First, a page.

Quarry The Game

“The Quarry” the Official launch trailer just dropped, the spiritual successor of Until Dawn follows up in a traditional cliche horror movie start. If anything like Until Dawn, it should be a choice-driven narrative through several player and character choices.

The Set-Up

A cliché story setup, that starts like many horror films and games alike, much like most of Suppermassives’ Games stories start.  It’s a story of camp counselors that get stuck in the woods, after the end of summer camp.  There are nine of them or maybe seven and they decide to have one last celebration before returning to their normal lives.  Everything goes awry after something is stalking them from the bushes, determined to pick them off one, by one.  The player makes choices to determine, who if any of the nine counselors will last through the night.

In order to progress through the game, you make decisions through the lens of the character using conversations, stealth, quick-time events, combat, and environmental factors to seal the fates of the victims, which should all be pretty familiar if you have played any of the other games from this studio.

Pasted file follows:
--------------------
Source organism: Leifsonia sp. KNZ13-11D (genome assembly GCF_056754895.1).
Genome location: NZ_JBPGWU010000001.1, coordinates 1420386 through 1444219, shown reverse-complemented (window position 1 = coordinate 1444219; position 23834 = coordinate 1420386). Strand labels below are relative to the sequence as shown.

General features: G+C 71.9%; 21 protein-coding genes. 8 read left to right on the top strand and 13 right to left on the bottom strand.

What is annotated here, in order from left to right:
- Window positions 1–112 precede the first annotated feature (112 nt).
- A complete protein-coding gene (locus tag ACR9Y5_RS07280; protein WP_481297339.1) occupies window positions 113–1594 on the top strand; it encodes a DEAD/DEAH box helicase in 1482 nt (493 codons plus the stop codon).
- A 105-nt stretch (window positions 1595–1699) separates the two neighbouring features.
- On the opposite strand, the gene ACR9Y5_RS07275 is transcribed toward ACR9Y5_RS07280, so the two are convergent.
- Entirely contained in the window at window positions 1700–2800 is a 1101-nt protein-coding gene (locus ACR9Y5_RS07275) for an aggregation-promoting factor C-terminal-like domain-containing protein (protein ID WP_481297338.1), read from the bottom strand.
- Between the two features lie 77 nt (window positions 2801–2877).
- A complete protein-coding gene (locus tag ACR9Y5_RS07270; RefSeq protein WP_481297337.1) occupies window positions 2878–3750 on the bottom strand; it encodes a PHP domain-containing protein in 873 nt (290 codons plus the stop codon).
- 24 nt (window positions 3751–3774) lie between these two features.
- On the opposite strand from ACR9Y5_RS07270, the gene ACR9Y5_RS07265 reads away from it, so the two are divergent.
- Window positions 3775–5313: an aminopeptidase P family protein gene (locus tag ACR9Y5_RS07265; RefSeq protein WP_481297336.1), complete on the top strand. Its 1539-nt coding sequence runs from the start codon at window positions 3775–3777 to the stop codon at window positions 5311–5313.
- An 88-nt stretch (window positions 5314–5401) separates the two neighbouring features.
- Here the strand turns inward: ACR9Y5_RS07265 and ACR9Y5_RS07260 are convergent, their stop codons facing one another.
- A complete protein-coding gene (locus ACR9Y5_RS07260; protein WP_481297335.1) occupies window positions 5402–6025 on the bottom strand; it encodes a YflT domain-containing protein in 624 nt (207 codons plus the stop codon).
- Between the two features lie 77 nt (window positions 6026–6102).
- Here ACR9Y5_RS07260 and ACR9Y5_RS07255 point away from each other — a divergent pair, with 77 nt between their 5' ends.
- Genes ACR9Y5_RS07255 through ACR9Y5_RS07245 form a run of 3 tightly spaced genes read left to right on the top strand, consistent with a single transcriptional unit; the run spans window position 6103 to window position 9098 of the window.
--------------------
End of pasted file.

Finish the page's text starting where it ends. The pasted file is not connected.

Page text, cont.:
What the Critics are Saying

I’m going to try to steer clear of spoilers and just stay on the fringes, why still embracing mainstream critics.  I enjoyed Until Dawn; which presumably comes with many of the same criticisms that I agree with for The Quarry Game.  That said, no games are perfect and neither is the Quarry game.

IGN gives it 7/10, levying much of the same criticism you would see directed toward a low-budget horror film.   Thomas Wilde, argues that the Death rewind feature doesn’t make sense because rewinding back to the character’s most crucial moment can sometimes take you back to a decision that brings you hours back in gameplay, forcing you to replay that to get back to where you were. It is also noted Supermassive games is working on a fix for this, but its unknown what it would look like at this time.

Wilde also gives them a lot of praise and argues that it’s clear they have learned a lot from their previous games and have made some improvements with how stories tie together and had a lot of fun incorporating multiple horror genres into one game.